Wouldn’t it be great if we were all color blind? No, I’m not referring to the time of morning when my husband asks me if his tie matches his suit. It’s about the reflection that stares back at us from the mirror every day and the way in which we see the world around us.
Although it was many years ago, I remember the day well. The stretch of highway we were traveling was desolate and our choices were minimal, but we were tired and hungry so we stopped at the tiny, somewhat dilapidated looking diner in Eastern Pennsylvania for a bite to eat.
Upon entering, we were greeted by a sign that read: Please Seat Yourself. It was impossible to miss the fact that we were definitely in the country. Crowded booths and stools were filled with middle-aged men dressed in overalls and worn-out ball caps, and women with round, plump faces wore cotton housecoats disguised as dresses. Dishes were clanking and noisy conversation echoed throughout the room, but each of them noticed the newcomers. They peered at us—one by one—from the corner of their eye as we passed them by in route to our table.
We sat down, still laughing and talking about the soccer game we’d just seen. It was a fun day in the company of good friends. But before long, an uncomfortable look came over my boyfriend’s face, and I noticed the diner had fallen quiet. A waitress wearing a tattered apron glanced nervously at our table more than once or twice but never actually acknowledged our presence.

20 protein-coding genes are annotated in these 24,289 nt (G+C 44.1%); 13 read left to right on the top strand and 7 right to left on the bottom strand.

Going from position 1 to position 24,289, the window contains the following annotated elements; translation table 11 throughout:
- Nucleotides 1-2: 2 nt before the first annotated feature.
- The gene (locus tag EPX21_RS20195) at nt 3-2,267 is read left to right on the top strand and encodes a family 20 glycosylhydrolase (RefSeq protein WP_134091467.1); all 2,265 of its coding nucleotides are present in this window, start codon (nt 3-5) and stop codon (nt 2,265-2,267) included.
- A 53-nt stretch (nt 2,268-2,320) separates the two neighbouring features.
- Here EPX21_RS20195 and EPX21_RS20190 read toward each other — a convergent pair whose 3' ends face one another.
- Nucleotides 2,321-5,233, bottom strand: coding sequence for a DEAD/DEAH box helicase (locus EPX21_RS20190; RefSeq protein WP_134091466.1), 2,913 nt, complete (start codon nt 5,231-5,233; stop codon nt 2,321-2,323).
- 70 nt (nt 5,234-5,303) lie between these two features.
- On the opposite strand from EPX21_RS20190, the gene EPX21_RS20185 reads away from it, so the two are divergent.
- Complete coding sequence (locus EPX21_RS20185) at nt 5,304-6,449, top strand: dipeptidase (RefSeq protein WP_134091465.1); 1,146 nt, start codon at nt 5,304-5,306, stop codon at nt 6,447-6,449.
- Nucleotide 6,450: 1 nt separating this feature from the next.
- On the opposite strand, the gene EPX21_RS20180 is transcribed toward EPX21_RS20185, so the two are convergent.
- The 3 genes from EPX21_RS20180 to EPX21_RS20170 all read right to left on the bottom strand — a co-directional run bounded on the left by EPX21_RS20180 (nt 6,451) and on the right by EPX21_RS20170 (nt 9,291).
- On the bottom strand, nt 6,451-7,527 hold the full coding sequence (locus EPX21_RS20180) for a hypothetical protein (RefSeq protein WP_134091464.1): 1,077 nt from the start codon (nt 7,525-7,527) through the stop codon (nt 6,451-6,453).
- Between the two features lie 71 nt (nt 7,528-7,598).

I’ve always been a bit naive, especially when I was younger, and at first I didn’t understand exactly what was happening. It didn’t occur to me why people were staring, and why we hadn’t been waited on, and why a sudden hush fell over the crowded diner. We had been seated at that table without a drop of water, a morsel of food, or even a kind acknowledgement, for roughly twenty minutes when my boyfriend finally held out my coat and said, “That’s it; we’re leaving.”
As we walked toward the exit, the atmosphere hummed with a surreal vibe. It wasn’t until we were outside that I realized we weren’t leaving because of bad service. We were leaving because of ignorance. Because of color. Because they refused to wait on us for a reason. What the folks in the diner saw were three white people and a black man. In actuality, we were simply four people.
A few years later that black man was the best man in our wedding, and he’s still a friend today.
My husband is a soccer player, and through the sport we’ve become friends with many different people from various nationalities. Our friends consist of all kinds of black, white, and brown—some in traditional marriages and some in “inter-racial” marriages. I don’t particularly care for that phrase; as I believe we are all part of the same race…a little something called the human race.
We celebrated the Martin Luther King holiday two months ago, and my son recently spent a few weeks studying Black American history. As I helped him with a report on Malcolm X, my heart broke for the way things once were for these brave people but also for the sadness I felt in trying to explain something so unfair to an innocent 9-year-old boy. What’s worse is that even in the twenty-first century, we still have to battle prejudice. Maybe that’s why this post has been on my mind.
Ironically, both our son and daughter have best friends that have at least one black parent. They don’t even seem to know the difference, and that’s fine with us. After all, in the end what is the real difference? We breathe the same air, all of us celebrate victories and mourn losses, and our hearts beat the same way. Shouldn’t we all love and respect one another?